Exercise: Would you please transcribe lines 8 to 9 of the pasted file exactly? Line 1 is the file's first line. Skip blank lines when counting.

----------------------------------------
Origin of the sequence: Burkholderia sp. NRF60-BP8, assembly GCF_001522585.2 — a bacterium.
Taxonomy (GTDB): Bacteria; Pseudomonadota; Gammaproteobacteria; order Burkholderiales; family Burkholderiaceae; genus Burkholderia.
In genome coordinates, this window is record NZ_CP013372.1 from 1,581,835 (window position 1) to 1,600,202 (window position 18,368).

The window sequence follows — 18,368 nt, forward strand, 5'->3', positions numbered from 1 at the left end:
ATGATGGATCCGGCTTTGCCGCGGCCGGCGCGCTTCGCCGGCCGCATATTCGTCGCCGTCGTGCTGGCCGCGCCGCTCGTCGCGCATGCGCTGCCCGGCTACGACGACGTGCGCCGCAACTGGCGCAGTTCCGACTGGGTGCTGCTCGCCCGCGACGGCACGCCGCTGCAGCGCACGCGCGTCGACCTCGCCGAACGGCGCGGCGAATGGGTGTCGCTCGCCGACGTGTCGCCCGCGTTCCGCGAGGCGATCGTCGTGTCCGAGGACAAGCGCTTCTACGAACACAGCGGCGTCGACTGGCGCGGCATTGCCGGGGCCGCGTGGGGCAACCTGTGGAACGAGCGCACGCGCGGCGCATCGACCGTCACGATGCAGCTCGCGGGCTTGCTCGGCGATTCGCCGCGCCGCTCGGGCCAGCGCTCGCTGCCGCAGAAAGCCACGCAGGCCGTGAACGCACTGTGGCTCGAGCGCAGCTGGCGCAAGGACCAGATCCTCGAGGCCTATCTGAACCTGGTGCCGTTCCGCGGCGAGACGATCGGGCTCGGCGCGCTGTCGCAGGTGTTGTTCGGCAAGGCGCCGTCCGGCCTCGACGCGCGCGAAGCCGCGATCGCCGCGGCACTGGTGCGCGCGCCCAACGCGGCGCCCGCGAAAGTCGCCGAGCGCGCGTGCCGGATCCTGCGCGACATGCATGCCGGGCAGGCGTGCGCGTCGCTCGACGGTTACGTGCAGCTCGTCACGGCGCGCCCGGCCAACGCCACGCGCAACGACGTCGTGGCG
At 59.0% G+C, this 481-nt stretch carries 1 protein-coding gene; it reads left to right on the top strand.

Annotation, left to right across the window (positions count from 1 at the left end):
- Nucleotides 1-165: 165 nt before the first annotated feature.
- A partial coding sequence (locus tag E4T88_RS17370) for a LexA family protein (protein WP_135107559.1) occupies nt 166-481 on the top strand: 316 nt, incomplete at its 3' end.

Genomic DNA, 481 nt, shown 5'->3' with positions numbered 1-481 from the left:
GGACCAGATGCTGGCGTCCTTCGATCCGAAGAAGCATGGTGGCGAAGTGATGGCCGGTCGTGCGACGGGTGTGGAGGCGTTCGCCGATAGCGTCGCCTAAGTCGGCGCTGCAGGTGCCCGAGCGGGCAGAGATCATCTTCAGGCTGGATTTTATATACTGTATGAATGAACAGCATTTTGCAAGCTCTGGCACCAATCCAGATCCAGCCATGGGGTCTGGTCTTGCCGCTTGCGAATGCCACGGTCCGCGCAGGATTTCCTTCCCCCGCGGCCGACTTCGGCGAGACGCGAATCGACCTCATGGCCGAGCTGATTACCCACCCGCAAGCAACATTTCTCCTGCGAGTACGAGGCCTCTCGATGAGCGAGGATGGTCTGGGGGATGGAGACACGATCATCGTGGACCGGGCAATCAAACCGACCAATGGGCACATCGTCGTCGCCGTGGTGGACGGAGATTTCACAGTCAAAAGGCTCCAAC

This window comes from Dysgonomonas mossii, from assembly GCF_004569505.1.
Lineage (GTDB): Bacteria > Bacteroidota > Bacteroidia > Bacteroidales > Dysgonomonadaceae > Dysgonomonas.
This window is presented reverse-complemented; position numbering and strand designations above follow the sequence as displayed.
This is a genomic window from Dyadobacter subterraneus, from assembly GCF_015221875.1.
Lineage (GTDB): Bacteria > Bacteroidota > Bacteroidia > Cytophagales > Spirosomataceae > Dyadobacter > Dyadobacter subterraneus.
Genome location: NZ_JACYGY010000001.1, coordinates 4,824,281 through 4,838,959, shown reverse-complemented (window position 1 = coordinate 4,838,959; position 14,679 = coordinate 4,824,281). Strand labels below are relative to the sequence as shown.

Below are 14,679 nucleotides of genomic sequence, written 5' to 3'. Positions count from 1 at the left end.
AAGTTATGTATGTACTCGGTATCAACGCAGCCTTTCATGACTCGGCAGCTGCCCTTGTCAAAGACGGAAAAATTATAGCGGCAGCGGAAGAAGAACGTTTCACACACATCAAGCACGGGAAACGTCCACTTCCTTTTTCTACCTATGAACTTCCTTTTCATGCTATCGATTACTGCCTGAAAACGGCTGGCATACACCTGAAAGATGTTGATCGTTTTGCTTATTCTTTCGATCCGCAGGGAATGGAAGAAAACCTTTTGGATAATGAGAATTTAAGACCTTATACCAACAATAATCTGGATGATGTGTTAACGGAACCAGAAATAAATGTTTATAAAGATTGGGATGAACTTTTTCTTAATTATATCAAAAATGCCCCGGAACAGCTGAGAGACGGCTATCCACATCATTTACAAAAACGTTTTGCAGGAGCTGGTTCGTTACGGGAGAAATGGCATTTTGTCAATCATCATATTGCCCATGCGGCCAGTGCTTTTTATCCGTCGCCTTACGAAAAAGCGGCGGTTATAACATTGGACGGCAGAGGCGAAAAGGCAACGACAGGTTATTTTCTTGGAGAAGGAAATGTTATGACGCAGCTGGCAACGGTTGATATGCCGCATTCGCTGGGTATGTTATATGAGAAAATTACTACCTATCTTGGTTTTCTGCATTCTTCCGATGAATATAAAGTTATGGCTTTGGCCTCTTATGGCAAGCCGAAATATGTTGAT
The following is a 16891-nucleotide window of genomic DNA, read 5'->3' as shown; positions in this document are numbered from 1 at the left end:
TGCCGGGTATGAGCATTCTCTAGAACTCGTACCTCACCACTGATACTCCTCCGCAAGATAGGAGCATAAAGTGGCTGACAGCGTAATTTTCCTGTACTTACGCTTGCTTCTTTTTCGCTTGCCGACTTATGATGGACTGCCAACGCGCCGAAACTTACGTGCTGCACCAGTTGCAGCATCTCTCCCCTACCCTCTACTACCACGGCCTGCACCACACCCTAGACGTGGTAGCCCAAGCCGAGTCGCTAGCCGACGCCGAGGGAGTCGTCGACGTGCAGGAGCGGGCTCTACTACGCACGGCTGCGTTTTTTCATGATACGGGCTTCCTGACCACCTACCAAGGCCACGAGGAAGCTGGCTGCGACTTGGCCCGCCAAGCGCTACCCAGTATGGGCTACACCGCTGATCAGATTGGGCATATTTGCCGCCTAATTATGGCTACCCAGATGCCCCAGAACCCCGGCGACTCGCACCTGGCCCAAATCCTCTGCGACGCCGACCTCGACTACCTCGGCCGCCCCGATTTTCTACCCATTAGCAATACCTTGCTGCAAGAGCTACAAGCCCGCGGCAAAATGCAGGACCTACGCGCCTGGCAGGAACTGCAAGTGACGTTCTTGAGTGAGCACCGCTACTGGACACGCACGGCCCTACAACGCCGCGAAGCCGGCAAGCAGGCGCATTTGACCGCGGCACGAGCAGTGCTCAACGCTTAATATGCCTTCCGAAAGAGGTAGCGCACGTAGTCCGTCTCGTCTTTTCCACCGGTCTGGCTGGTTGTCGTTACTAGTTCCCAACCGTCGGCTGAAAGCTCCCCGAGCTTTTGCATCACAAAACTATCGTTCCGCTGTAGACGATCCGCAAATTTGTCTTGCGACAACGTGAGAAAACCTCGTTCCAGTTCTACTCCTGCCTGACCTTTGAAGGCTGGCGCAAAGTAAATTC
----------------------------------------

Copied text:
- Nucleotides 1-165: 165 nt before the first annotated feature.
- A partial coding sequence (locus tag E4T88_RS17370) for a LexA family protein (protein WP_135107559.1) occupies nt 166-481 on the top strand: 316 nt, incomplete at its 3' end.